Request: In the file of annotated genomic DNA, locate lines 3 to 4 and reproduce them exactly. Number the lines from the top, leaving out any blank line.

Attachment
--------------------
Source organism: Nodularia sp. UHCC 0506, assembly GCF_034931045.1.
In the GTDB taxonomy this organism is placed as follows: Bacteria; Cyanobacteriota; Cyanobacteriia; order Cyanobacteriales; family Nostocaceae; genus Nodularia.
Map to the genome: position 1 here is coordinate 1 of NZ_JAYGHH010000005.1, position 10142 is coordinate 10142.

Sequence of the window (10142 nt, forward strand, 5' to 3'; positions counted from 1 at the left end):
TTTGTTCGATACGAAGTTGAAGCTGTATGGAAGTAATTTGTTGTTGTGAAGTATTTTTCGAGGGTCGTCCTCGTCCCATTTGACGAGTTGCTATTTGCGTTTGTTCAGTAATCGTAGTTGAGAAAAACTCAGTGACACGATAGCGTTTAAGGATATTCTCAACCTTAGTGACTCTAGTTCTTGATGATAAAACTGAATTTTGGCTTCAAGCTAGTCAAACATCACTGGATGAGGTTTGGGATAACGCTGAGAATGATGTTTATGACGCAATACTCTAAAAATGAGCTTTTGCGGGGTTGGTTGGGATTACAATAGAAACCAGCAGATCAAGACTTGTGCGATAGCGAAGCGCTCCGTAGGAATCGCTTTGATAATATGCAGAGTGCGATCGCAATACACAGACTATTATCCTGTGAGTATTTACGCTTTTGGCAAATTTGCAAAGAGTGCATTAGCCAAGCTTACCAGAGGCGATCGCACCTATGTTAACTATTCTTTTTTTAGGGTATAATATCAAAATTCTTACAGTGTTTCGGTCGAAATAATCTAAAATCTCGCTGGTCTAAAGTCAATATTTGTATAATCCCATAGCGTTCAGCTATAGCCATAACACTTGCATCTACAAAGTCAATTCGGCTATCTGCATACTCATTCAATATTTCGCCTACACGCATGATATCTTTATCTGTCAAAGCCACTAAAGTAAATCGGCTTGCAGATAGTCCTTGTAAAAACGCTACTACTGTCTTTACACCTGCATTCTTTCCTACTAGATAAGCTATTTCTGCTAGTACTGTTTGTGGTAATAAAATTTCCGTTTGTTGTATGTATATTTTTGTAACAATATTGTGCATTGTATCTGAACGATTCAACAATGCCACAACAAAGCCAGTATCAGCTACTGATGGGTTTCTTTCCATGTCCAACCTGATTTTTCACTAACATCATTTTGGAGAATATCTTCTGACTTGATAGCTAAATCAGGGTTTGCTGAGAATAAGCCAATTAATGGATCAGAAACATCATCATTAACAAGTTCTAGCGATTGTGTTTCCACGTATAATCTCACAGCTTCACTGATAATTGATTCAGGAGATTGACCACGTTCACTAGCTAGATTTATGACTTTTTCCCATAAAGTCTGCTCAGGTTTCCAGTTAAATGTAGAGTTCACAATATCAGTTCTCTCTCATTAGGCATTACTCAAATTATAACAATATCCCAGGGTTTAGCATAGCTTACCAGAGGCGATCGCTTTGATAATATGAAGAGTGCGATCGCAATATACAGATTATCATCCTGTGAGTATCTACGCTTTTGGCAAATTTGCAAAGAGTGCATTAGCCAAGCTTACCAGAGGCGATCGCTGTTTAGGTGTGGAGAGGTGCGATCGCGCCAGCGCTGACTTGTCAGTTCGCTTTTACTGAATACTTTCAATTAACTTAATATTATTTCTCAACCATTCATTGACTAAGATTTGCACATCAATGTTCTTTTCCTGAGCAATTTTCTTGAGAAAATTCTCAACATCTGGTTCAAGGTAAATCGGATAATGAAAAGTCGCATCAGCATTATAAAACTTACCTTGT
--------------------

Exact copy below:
Map to the genome: position 1 here is coordinate 1 of NZ_JAYGHH010000005.1, position 10142 is coordinate 10142.

Sequence of the window (10142 nt, forward strand, 5' to 3'; positions counted from 1 at the left end):